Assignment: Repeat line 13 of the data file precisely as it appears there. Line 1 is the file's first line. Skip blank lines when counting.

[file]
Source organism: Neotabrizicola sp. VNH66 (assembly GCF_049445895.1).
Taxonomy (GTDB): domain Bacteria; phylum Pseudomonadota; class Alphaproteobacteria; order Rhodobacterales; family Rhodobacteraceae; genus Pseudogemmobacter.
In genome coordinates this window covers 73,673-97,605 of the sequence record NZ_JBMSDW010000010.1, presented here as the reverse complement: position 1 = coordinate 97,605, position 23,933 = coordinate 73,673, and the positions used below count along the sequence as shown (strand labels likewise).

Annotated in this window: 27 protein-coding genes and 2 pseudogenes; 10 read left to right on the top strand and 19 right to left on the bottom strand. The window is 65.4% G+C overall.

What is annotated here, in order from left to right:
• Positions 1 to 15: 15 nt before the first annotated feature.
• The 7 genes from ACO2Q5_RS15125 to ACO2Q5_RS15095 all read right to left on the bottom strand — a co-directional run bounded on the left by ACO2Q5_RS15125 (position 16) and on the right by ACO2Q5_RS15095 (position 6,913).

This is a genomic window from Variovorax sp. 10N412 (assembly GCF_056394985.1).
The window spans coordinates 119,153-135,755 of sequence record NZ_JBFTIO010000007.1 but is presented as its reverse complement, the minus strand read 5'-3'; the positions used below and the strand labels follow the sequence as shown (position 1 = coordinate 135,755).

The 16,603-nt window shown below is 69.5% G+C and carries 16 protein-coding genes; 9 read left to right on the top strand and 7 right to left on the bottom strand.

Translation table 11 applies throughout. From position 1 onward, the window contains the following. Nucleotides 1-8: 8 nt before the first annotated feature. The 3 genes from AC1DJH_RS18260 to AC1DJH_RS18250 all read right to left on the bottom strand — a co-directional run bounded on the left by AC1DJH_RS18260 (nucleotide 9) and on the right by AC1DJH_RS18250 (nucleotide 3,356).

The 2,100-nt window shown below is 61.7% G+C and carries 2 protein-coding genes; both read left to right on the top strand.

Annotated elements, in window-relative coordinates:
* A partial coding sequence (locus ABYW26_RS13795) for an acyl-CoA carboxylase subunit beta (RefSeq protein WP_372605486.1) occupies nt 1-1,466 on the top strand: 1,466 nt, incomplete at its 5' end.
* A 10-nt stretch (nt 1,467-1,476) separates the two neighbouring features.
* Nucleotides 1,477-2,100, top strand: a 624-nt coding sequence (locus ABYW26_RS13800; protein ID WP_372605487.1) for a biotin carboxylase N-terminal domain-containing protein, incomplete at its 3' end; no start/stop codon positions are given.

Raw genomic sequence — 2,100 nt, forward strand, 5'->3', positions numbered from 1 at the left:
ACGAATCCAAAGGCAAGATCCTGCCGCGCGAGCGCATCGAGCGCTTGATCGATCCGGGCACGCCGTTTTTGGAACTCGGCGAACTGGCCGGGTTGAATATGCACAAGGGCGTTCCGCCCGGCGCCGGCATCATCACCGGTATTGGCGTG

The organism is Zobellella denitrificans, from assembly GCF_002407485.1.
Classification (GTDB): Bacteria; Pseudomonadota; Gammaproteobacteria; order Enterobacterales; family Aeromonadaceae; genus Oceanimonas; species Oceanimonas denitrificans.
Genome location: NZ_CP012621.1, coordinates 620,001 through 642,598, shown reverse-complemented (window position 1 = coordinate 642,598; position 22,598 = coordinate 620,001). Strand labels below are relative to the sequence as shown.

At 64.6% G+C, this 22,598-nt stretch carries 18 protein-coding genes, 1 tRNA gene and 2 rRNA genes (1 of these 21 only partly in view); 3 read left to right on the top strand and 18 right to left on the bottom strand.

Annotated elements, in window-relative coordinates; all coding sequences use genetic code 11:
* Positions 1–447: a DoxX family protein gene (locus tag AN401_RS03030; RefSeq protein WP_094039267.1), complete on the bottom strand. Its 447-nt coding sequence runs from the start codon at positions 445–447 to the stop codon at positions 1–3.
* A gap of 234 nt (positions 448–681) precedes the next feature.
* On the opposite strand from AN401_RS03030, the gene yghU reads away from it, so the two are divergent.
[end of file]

Annotated elements, in window-relative coordinates: